Blood test for scleroderma, systemic sclerosis biomarkers launched
Specialty biotechnology company Gemelli Biotech has announced the launch of a blood test that measures anti-vinculin levels to help physicians identify the risk of gastrointestinal or vascular complications among patients with scleroderma and systemic sclerosis, according to a press release.
The blood test, called Sclero-smart, will be the first and only commercially available test that measures levels of the autoantibody anti-vinculin, the company said. A recent study published by the American College of Rheumatology (ACR) showed that anti-vinculin is elevated in patients with scleroderma and is associated with gastrointestinal complications.
“We know from a substantial volume of research that bacterial infection in the gut can cause an autoimmune response that involves the abnormal production of anti-vinculin,” Mark Pimentel, MD, co-founder of Gemelli Biotech and executive director of the Medically Associated Science and Technology (MAST) program at Cedars-Sinai, said in the release. “The connection between anti-vinculin and scleroderma means that the gut microbiome could help us answer many of the questions we still have about diagnosing and treating scleroderma.”
Sclero-smart, an ELISA blood test, was developed through a partnership with the MAST program.
According to an abstract published by the ACR, 38% of patients with scleroderma tested positive for elevated levels of anti-vinculin antibodies. This suggests that anti-vinculin is more prevalent in scleroderma populations than any other biomarker currently used for testing, Gemelli said in the release. Further, the abstract noted that patients with scleroderma with elevated anti-vinculin levels experienced greater gastrointestinal symptom severity, an association no other marker provides.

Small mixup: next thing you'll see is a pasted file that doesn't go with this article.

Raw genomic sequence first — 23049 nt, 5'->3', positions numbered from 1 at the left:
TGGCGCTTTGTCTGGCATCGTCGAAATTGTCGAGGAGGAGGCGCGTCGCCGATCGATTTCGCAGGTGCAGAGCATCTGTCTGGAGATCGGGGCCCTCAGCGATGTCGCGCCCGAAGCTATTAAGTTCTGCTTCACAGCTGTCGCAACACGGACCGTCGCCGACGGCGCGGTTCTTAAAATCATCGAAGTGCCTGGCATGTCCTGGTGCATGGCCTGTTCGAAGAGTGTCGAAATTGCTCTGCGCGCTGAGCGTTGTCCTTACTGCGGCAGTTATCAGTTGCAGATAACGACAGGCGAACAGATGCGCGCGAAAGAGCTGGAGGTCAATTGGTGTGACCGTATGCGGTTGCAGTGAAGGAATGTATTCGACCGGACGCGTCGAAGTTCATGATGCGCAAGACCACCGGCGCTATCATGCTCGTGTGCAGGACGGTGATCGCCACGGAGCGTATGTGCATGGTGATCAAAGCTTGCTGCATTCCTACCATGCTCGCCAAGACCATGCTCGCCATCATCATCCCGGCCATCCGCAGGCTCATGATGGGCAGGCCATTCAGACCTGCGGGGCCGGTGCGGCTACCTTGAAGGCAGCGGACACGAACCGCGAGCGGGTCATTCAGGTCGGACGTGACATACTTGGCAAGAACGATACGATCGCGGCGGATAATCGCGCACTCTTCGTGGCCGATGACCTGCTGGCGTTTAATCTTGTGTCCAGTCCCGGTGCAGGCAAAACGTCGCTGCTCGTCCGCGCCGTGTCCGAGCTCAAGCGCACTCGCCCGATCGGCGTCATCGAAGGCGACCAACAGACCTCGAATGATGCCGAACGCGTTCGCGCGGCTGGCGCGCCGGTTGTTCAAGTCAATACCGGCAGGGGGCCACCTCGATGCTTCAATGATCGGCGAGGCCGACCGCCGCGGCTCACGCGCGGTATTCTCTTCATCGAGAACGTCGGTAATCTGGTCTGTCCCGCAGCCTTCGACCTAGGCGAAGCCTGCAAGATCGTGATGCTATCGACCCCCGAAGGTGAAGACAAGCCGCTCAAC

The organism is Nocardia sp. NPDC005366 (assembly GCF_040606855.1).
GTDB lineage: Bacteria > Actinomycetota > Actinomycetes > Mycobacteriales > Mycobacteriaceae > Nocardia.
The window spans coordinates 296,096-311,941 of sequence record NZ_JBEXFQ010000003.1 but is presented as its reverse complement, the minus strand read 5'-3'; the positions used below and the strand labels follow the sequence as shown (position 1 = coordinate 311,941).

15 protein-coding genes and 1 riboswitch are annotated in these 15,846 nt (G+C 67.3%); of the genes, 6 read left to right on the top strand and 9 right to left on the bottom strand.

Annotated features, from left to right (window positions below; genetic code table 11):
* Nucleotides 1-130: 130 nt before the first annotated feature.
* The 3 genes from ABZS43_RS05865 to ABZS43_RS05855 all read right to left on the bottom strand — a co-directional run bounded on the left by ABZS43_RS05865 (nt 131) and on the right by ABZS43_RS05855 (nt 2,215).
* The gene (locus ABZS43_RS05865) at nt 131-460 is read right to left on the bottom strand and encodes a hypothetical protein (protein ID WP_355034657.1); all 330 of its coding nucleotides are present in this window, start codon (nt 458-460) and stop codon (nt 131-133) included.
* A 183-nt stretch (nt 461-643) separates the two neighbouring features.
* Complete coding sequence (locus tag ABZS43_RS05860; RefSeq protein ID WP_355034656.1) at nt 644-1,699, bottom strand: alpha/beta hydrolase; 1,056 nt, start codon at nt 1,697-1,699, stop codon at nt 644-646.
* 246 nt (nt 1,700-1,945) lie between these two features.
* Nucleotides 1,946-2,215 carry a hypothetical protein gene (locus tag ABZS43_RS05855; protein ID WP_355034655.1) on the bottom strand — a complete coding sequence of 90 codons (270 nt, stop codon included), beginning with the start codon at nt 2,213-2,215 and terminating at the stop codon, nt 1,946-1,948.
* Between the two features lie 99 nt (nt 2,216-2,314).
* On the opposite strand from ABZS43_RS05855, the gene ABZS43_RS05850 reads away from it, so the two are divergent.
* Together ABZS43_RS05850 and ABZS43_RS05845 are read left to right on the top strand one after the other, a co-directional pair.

Another ACR abstract found that anti-vinculin was also associated with pulmonary hypertension. According to Gemelli, few markers have an association with this serious vascular complication.
“Given how common the antibody appears to be in the patient population, this test could provide us with a more detailed understanding of the disease's underlying causes,” Matt Mitcho, CEO of Gemelli, said in the release. “As a potential catalyst for such a breakthrough, this test is an important development for helping patients with scleroderma.” – by Jason Laday